There are two general reasons for measuring soil water. One is to determine the moisture content of a soil, that is, the amount of water contained in a unit mass or volume of soil. This information is necessary to calculate the water needed to restore the soil water in the root zone of the crop. The second reason is to determine the magnitude of the soil water potential, which is the negative of the work that must be done to remove a unit amount of the most loosely held water.
Plant response to water appears to be more closely related to the water potential than any other single factor, although the velocity of movement of water to the absorbing root is an important consideration. This movement rate is strongly related to the potential. Because of this relation, one desires to know the potential of the soil water whenever he is concerned about plant response. Knowledge of the soil water potential is also desired by irrigators since it indicates directly when water should be applied.
Prediction of infiltration is important in the design of irrigation areas and for the estimation of runoff in catchment management studies. Many predictive models exist and various methods have been employed in measuring infiltration behaviour. The proper evaluation of infiltration behaviour depends on knowledge of the hydrological soil properties.
Saturated hydraulic conductivity and unsaturated hydraulic conductivity are related to the degree of resistance from soil particles when water flows in pores. These resistances are affected by the forms, sizes, branchings, jointings, and tortuosities of pores as well as viscosity of water. In addition, unsaturated hydraulic conductivity is affected markedly by the volumetric water content of soil.
The relation between matric potential and volumetric water content in a soil is termed as the soil moisture characteristic curve because the curve is characteristic of each soil. The differences among soil moisture characteristic curves are attributed primarily to the differences in pore size distribution among soils. These curves are sensitive to the changes in bulk densities and disturbances of soil structures. In addition, the curves generally show hysteresis according to the wetting or drying of soils.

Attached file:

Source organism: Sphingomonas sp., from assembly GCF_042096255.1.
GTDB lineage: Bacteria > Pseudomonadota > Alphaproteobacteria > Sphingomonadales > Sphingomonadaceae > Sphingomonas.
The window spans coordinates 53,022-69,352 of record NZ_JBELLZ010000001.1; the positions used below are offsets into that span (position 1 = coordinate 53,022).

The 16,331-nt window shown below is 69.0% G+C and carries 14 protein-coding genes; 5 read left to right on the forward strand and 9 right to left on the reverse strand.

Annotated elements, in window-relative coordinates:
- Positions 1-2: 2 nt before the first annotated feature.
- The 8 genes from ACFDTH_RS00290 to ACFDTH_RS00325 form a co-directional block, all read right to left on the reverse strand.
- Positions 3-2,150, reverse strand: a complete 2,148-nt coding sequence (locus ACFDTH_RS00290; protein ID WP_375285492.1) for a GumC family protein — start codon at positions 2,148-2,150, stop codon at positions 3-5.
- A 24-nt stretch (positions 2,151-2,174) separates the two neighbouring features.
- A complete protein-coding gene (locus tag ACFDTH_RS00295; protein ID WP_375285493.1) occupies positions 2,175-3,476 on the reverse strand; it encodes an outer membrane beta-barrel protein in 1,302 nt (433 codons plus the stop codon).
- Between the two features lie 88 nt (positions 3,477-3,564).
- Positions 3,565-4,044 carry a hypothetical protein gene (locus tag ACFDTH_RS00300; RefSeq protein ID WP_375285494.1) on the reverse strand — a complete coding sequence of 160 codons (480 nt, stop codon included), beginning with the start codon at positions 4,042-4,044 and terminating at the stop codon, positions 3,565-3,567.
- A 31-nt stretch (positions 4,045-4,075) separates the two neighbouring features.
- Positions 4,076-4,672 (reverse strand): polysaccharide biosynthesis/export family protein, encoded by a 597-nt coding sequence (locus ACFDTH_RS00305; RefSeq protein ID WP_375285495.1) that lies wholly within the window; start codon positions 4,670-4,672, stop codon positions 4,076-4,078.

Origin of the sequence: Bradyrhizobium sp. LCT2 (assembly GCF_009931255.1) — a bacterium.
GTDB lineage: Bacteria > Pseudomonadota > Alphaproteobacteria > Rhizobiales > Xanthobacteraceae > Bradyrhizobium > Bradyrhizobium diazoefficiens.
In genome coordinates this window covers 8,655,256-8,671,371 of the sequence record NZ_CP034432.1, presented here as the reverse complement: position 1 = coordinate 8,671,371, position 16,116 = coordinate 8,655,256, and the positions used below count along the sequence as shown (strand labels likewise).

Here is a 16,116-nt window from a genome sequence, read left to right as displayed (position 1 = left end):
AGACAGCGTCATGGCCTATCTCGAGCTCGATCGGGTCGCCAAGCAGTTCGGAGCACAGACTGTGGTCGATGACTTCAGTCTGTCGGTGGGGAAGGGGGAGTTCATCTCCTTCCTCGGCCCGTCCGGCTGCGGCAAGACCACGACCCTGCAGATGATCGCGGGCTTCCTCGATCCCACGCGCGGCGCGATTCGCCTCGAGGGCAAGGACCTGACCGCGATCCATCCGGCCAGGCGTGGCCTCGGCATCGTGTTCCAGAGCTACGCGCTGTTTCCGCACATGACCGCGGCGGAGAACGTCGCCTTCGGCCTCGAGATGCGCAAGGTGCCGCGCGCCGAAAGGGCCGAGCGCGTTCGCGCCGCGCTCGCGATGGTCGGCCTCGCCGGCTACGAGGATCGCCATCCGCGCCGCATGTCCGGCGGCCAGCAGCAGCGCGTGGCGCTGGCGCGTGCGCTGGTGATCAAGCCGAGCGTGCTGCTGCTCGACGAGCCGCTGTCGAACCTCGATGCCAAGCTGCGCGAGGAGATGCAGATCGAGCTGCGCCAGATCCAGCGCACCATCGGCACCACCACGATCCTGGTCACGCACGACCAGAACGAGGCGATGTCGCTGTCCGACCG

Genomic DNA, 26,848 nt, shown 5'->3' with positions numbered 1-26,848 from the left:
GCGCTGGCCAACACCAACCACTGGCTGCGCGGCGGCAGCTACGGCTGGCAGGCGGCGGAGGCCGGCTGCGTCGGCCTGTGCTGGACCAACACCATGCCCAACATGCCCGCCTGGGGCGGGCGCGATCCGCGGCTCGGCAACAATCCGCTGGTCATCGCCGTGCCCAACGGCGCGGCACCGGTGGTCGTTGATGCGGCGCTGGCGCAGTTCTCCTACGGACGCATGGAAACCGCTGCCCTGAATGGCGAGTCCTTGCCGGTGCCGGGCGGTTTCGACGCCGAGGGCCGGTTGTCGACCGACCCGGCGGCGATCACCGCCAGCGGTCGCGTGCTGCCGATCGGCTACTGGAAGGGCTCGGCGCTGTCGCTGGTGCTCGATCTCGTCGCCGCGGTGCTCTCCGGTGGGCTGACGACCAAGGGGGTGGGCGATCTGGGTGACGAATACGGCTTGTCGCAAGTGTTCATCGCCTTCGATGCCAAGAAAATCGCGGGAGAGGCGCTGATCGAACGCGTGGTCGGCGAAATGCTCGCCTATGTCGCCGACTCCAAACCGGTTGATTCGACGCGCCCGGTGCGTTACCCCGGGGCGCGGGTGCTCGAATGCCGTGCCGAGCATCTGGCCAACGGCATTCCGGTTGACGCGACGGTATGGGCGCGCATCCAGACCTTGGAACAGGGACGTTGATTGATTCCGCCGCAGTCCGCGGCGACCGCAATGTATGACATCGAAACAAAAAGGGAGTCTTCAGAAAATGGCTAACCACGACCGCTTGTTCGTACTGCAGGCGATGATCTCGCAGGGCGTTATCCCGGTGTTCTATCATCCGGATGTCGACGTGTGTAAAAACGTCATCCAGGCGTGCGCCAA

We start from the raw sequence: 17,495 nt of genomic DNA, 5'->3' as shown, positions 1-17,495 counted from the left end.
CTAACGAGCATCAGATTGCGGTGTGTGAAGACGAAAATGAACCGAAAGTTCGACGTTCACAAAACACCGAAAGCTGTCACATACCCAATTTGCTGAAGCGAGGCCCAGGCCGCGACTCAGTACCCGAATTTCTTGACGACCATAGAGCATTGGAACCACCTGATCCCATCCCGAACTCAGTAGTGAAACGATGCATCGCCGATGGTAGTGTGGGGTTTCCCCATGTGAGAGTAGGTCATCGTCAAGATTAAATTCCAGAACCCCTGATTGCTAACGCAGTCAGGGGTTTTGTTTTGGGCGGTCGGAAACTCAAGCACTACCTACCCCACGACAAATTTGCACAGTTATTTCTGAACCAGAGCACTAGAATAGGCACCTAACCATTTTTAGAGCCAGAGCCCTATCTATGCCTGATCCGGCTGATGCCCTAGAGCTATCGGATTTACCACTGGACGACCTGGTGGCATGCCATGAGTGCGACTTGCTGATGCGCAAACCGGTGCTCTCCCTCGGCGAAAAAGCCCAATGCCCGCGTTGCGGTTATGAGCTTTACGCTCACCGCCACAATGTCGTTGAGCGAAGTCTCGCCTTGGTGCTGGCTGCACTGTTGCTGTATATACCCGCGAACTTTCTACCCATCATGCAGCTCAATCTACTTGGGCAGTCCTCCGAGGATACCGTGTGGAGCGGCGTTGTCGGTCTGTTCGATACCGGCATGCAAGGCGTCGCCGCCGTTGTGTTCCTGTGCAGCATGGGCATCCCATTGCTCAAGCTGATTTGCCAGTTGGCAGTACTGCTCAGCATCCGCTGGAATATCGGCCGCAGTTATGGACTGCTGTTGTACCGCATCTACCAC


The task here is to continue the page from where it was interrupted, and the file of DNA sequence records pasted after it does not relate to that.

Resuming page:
3.3 Soil Moisture Retention Curves
The graph giving the relation between soil moisture tension and soil moisture content is called moisture retention curve or soil moisture characteristic. If the tension is expressed as the logarithmic value of cm water, the graph is referred to as a pF-curve. Moisture retention curves are used:
- to determine an index of the available moisture in soil (the portion of water that can be readily absorbed by plant roots) and to classify soils accordingly, e.g. for irrigation purposes,
- to determine the drainable pore space (effective pore space, effective porosity, specific yield) for drainage design,
- to check changes in the structure of a soil, e.g. caused by tillage, mixing of soil layers etc.,
- to ascertain the relation between soil moisture tension and other physical properties of a soil (e.g. capillary conductivity, thermal conductivity, clay and organic matter content).